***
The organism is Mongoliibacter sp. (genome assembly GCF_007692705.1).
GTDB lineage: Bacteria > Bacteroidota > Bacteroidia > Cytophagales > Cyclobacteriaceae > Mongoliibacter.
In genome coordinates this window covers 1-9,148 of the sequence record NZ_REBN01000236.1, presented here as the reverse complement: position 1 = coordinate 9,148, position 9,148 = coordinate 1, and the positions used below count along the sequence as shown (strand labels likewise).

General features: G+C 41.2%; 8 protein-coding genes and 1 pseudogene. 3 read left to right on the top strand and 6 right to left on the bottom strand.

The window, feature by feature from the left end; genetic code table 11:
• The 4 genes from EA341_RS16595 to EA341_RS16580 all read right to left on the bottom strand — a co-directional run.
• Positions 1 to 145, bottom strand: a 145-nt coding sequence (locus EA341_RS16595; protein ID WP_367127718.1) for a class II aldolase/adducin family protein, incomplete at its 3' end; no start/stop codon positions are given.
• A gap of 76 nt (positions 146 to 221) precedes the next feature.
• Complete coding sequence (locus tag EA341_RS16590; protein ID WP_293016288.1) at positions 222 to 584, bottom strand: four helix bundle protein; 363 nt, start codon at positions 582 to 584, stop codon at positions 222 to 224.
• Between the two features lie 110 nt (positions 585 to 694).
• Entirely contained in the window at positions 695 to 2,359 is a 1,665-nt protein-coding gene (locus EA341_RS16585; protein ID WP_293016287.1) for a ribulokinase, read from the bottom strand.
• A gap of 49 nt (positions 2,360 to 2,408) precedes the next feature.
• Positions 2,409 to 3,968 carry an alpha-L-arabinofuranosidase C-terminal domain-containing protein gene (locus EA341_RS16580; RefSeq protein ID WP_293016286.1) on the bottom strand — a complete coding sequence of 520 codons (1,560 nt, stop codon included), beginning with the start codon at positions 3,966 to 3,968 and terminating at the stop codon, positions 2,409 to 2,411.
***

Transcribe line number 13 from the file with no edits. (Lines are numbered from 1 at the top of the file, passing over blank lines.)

• Positions 2,409 to 3,968 carry an alpha-L-arabinofuranosidase C-terminal domain-containing protein gene (locus EA341_RS16580; RefSeq protein ID WP_293016286.1) on the bottom strand — a complete coding sequence of 520 codons (1,560 nt, stop codon included), beginning with the start codon at positions 3,966 to 3,968 and terminating at the stop codon, positions 2,409 to 2,411.